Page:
RBG’s Impact on Marketing; Black Is the Future: Wednesday’s First Things First

Plus, SXSW announces its online festival

What could advertising look like when Black talent matters as much as our lives and culture do? Illustration by Jordan Moss for Adweek
Headshot of Jess Zafarris

Welcome to First Things First, Adweek’s daily resource for marketers. We’ll be publishing the content to First Things First on Adweek.com each morning (like this post), but if you prefer that it come straight to your inbox, you can sign up for the email here.

How Ruth Bader Ginsburg Inspired Marketing’s Changemakers

Many people were hit hard by the recent passing of Supreme Court Justice Ruth Bader Ginsburg, whose lengthy career included landmark decisions impacting women’s rights. Rebecca Batterman, who is not only a marketer but also a law student seeking an advanced law degree in intellectual property, penned a voice piece examining the ways that Ginsburg’s lifetime in law inspired today’s marketing leaders. For example, when she began her career, women were limited to secretarial roles in the marketing industry, and her work empowered women and men to balance the numbers of women in leadership.

Lessons from the master: RBG has shown us how one person can make a difference and an enduring societal impact. 

Related: Dating app Bumble took out full page ads in three major newspapers this week to honor RBG.

Black Is the Answer. Black Is the Future.

“What could advertising look like when Black talent matters as much as our lives and culture do?” In an exclusive, multifaceted digital collection guest edited by 600 & Rising co-founder Bennett D. Bennett, Black contributors explore the perspectives of advertising visionaries and thought leaders as they share their ideas and chart the path forward for diversity, inclusion and equitable representation for Black voices in the industry. You can find the full collection and read Bennett’s introduction here, or check out individual perspectives below.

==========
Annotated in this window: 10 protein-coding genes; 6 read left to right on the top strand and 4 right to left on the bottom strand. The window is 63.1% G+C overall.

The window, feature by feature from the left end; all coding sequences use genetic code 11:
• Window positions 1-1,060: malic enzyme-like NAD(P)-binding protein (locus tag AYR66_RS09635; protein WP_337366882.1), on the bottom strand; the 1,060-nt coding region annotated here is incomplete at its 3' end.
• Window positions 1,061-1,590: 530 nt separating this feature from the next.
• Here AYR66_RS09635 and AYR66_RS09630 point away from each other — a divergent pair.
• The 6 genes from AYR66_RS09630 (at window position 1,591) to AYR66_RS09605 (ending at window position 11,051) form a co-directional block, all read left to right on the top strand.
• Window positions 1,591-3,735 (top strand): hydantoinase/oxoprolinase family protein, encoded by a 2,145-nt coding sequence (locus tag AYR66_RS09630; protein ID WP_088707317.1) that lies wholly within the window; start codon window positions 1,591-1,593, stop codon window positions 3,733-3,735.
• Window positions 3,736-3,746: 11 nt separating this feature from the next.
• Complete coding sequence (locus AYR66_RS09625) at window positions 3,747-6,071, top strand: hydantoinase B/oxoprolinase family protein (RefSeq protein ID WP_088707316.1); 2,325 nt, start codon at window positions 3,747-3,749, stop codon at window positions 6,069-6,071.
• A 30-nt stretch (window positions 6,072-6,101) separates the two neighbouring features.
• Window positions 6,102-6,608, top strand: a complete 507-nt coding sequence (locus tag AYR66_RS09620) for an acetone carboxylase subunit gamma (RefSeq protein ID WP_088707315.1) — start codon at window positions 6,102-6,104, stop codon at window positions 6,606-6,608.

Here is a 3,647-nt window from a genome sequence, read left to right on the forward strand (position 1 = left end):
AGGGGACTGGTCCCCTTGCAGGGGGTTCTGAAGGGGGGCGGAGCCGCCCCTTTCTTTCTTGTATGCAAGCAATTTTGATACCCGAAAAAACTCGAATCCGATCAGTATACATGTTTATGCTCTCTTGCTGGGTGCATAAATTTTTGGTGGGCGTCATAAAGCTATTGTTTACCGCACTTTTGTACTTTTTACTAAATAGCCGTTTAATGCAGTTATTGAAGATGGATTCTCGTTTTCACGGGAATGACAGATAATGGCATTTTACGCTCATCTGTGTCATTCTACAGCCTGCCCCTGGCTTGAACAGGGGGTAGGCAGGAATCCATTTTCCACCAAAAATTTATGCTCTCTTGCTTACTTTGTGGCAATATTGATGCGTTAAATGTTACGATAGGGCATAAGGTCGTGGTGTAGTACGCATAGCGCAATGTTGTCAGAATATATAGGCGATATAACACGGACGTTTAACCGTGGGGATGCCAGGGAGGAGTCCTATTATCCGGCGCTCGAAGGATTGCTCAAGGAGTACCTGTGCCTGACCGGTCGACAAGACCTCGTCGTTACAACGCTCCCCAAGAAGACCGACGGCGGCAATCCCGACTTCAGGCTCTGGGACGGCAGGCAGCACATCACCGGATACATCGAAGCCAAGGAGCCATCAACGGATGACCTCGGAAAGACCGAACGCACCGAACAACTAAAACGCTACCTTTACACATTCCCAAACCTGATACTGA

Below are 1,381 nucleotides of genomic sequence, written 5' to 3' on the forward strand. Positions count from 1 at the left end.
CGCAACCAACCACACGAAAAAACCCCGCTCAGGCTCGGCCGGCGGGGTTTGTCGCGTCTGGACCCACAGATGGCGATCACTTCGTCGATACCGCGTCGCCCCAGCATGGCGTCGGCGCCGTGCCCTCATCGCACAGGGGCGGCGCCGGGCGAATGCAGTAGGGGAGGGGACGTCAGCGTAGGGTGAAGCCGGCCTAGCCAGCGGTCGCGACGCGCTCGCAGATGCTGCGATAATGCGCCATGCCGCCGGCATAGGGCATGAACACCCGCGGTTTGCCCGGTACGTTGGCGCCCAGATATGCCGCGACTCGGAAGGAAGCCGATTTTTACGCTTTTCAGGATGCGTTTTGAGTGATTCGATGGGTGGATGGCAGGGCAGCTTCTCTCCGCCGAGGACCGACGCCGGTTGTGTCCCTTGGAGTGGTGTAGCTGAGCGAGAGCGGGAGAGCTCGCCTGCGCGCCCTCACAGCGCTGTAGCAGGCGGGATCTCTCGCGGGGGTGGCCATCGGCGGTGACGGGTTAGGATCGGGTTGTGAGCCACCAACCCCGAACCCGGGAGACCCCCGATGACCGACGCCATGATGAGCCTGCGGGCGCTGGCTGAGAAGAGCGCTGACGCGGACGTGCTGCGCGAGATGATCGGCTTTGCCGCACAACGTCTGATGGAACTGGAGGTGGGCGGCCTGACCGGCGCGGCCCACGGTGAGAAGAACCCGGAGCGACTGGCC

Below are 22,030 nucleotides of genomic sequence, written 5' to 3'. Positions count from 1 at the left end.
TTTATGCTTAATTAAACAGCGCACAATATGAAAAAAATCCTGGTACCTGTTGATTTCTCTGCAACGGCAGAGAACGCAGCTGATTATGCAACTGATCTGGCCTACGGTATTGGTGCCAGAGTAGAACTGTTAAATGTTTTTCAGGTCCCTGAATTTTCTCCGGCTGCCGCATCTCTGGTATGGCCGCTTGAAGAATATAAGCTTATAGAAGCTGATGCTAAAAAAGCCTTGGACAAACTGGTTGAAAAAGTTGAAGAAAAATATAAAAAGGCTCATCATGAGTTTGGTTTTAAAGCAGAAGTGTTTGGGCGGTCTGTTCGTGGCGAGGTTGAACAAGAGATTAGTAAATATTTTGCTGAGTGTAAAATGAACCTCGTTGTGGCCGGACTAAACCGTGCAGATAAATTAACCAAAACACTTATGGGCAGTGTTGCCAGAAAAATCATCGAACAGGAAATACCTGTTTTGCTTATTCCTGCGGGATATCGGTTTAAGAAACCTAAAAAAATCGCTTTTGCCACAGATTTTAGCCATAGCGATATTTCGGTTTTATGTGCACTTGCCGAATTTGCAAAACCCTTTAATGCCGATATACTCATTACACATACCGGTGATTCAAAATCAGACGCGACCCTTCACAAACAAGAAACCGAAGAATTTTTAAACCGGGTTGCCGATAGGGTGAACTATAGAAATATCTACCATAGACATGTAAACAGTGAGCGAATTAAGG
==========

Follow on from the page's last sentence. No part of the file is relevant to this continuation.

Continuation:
• Sourcing and recruiting: Troy Harris explains how early opportunities and programs that dedicated to intentional, diverse and inclusive recruiting can help guide success for young professionals.
  • ERGs and company culture: Janel Martinez looks at the ways Twitter and Netflix are uncovering fresh insights and fueling their bottom line through community-centered initiatives and employee resource groups, and how other companies can replicate these efforts.
  • Visibility in advertising: “Creating ads that reflect a genuine awareness of the target audience is the difference between representation versus merely engaging in tokenism.” Shannon Miller looks at the stats around representation and the brands that understand that nuance—and the ones that don’t.
  • Disruption: Three Black women entrepreneurs—Somewhere Good and Ethel’s Club founder Naj Austin, Minorities in Sports Business Network founder Shaina Wiel, and Trillfit founder Heather White—discuss what advertising and media would look like if Black talent were as supported as their culture is embraced.

SXSW Announces Online Portion of 2021 Festival With Plans for Physical Events TBD

After cancelling its 2020 festival for the first time in 34 years, SXSW is planning its return, and yesterday it announced the online lineup for 2021. The in-person portion of the annual event—which draws nearly 400,000 visitors and more than $350 million to Austin each year and represents a huge opportunity for brands and marketers—has yet to be announced, but SXSW is working on plans.

Be there: Find out when entries for the digital conferences and film festival will open.

Paramount Network Plans Yet Another Rebrand and Name Change

Shortly after ViacomCBS moved to rebrand CBS All Access to Paramount+, it’s now overhauling the cable channel Paramount Network and transforming it to Paramount Movie Network. The programming will also change, moving into more made-for-TV movies and miniseries while retaining its hit scripted shows like Yellowstone.

A complex history: The Network started out as The Nashville Network in 1983.

@JessZafarris jessica.zafarris@adweek.com Jess Zafarris is an audience engagement editor at Adweek.